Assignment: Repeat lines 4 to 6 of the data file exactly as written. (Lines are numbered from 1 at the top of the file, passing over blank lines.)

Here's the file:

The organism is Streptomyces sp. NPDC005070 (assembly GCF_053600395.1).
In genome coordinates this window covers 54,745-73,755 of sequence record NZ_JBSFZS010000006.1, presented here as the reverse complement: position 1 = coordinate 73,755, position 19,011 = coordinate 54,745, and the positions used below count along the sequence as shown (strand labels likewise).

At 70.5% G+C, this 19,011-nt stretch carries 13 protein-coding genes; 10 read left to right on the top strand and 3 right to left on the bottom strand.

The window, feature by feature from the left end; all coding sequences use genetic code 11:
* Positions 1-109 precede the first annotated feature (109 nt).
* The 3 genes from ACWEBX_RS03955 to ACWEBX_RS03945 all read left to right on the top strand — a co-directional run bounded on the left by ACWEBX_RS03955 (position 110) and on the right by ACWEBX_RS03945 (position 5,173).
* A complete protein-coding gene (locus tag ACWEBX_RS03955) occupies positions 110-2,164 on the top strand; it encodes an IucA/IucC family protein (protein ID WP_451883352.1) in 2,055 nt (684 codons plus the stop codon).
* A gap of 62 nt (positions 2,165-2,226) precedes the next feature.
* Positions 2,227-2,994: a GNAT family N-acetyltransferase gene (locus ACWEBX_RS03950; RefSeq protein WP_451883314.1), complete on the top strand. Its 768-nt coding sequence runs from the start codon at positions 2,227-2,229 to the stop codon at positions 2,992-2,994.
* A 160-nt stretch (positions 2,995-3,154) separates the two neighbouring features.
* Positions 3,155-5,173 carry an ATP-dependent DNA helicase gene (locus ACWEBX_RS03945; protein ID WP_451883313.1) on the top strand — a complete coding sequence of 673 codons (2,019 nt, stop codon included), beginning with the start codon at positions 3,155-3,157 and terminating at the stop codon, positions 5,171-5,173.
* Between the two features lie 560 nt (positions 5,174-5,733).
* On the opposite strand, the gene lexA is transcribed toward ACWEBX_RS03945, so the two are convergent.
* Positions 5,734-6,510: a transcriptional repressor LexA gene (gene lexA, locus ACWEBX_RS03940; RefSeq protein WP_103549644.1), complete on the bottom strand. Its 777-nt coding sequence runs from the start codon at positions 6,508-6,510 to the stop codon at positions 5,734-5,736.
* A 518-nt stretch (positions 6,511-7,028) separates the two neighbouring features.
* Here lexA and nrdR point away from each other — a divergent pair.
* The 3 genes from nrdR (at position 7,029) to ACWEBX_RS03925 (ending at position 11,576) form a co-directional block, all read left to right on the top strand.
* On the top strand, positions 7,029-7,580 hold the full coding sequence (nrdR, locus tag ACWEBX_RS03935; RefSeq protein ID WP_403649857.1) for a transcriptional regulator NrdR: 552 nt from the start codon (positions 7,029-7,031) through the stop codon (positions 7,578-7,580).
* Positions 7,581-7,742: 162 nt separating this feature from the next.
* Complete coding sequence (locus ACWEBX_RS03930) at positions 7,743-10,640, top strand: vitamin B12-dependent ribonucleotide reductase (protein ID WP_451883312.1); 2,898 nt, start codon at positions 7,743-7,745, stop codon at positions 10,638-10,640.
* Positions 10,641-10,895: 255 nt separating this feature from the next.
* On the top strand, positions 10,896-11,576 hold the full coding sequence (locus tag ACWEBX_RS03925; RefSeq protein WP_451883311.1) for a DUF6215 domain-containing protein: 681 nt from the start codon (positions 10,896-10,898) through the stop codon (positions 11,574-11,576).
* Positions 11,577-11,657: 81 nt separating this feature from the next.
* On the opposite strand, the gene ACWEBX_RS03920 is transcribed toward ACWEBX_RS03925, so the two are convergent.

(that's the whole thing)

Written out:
The window, feature by feature from the left end; all coding sequences use genetic code 11:
* Positions 1-109 precede the first annotated feature (109 nt).
* The 3 genes from ACWEBX_RS03955 to ACWEBX_RS03945 all read left to right on the top strand — a co-directional run bounded on the left by ACWEBX_RS03955 (position 110) and on the right by ACWEBX_RS03945 (position 5,173).